New national commission, promising large-scale study keep the spotlight on social and emotional learning

School girl with backpackAs interest in social and emotional learning (SEL) programs continues to ramp up at the school level, so, too, does the interest of researchers and education leaders in studying the effects of SEL on a broader level.

In the past month, the Aspen Institute announced the formation of a new National Commission on Social, Emotional, and Academic Development, whose goal is to help schools better teach SEL skills along with traditional academic subjects. The work of the commission—which includes leaders in the social, emotional, and academic sectors as well as a former governor of Michigan and the sitting governors of Virginia and Nevada—will conclude in 2018 with a set of recommendations for SEL implementation, research, and policy.

As Ross Weiner, executive director of the Education and Society Program at the Aspen Institute, told Education Week, “…we are at a unique moment where parents are asking for this, educators are asking for this, employers are asking for this, and science is telling us we need to do this. Lots of forces are converging to suggest that it’s an important time to grow from whether we should do this to how we should do this.”

The Compassionate Schools Project (CSP) is another effort trying to answer that question. Developed by the University of Virginia’s Youth-Nex Center to Promote Effective Youth Development, CSP is launching a six-year randomized controlled trial of SEL practices in Louisville, Kentucky, that will compare two groups of 10,000 elementary students in Jefferson County Public Schools—making it one of the most comprehensive studies of its kind.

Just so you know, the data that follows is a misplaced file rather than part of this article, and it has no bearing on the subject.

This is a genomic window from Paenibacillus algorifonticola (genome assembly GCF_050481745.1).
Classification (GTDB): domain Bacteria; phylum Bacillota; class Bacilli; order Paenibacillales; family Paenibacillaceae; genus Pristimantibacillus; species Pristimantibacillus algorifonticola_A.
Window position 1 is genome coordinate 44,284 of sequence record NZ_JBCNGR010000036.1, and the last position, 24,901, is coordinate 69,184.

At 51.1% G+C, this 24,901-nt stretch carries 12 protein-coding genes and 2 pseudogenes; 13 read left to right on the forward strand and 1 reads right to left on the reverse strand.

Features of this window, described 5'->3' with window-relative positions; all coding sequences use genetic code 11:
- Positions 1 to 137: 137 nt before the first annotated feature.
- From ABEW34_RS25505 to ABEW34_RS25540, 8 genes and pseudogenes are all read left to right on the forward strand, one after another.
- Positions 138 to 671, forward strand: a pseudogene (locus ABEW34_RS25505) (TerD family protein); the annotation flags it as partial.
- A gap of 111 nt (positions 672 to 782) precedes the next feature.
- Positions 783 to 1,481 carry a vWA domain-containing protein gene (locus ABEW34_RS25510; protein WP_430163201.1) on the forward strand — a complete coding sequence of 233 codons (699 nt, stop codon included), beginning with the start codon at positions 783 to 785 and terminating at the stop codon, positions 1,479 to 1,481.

Students in the study group will participate in an integrated health and wellness curriculum including SEL skills, mindfulness practices, physical movement and breathing practices, and nutrition education. Following the pilot year and two years of full implementation, researchers will evaluate the program’s benefits for student behavior, achievement, and well-being.

The study is designed to generate relatively quick results, according to Youth-Nex Director Patrick Tolan. He told The Christian Science Monitor that, while good ideas usually take 15–17 years of testing to prove they work, the Louisville experiment will speed up the process through strict implementation and evaluation of the program in a real-world setting.

You can read more about SEL research and best practices in the fall issue of McREL’s Changing Schools.

Posted by McREL International.

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